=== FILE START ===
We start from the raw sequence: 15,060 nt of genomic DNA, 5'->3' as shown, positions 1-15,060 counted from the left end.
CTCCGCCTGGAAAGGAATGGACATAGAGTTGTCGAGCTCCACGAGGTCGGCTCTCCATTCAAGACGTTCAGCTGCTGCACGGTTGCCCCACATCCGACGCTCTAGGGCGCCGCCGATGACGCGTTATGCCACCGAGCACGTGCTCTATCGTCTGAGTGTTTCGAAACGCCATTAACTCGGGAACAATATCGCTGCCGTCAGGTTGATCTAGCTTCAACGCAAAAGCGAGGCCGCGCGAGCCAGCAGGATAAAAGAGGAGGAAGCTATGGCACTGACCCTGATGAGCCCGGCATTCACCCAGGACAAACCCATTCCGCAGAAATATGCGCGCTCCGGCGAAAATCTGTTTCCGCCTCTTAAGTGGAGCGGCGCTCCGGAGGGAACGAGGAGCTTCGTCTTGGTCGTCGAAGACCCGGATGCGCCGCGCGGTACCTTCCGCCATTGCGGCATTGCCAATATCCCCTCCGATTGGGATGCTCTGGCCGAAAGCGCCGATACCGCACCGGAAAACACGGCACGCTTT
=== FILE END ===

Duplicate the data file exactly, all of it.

We start from the raw sequence: 15,060 nt of genomic DNA, 5'->3' as shown, positions 1-15,060 counted from the left end.
CTCCGCCTGGAAAGGAATGGACATAGAGTTGTCGAGCTCCACGAGGTCGGCTCTCCATTCAAGACGTTCAGCTGCTGCACGGTTGCCCCACATCCGACGCTCTAGGGCGCCGCCGATGACGCGTTATGCCACCGAGCACGTGCTCTATCGTCTGAGTGTTTCGAAACGCCATTAACTCGGGAACAATATCGCTGCCGTCAGGTTGATCTAGCTTCAACGCAAAAGCGAGGCCGCGCGAGCCAGCAGGATAAAAGAGGAGGAAGCTATGGCACTGACCCTGATGAGCCCGGCATTCACCCAGGACAAACCCATTCCGCAGAAATATGCGCGCTCCGGCGAAAATCTGTTTCCGCCTCTTAAGTGGAGCGGCGCTCCGGAGGGAACGAGGAGCTTCGTCTTGGTCGTCGAAGACCCGGATGCGCCGCGCGGTACCTTCCGCCATTGCGGCATTGCCAATATCCCCTCCGATTGGGATGCTCTGGCCGAAAGCGCCGATACCGCACCGGAAAACACGGCACGCTTT